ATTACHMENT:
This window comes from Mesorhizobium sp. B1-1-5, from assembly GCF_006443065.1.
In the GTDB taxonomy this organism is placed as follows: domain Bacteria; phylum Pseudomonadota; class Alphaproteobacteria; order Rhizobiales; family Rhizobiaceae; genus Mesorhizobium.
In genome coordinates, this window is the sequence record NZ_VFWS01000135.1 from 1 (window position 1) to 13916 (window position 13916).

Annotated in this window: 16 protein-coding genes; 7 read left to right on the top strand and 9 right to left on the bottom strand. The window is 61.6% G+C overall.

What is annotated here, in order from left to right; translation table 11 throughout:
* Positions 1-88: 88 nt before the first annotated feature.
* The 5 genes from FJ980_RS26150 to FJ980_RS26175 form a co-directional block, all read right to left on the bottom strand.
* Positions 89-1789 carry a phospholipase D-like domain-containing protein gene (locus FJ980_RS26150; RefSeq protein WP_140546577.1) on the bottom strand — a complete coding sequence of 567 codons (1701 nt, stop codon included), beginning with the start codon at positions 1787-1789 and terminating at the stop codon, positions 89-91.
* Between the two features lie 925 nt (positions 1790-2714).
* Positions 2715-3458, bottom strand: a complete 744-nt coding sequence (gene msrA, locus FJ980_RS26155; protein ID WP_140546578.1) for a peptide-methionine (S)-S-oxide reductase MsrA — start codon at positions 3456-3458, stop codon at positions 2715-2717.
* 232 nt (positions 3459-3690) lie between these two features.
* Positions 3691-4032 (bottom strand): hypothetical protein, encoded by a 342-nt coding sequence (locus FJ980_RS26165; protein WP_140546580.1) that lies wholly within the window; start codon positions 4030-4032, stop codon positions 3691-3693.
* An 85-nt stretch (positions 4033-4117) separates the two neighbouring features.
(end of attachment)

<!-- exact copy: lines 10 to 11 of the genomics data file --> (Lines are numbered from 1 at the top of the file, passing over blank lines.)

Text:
* Positions 2715-3458, bottom strand: a complete 744-nt coding sequence (gene msrA, locus FJ980_RS26155; protein ID WP_140546578.1) for a peptide-methionine (S)-S-oxide reductase MsrA — start codon at positions 3456-3458, stop codon at positions 2715-2717.
* 232 nt (positions 3459-3690) lie between these two features.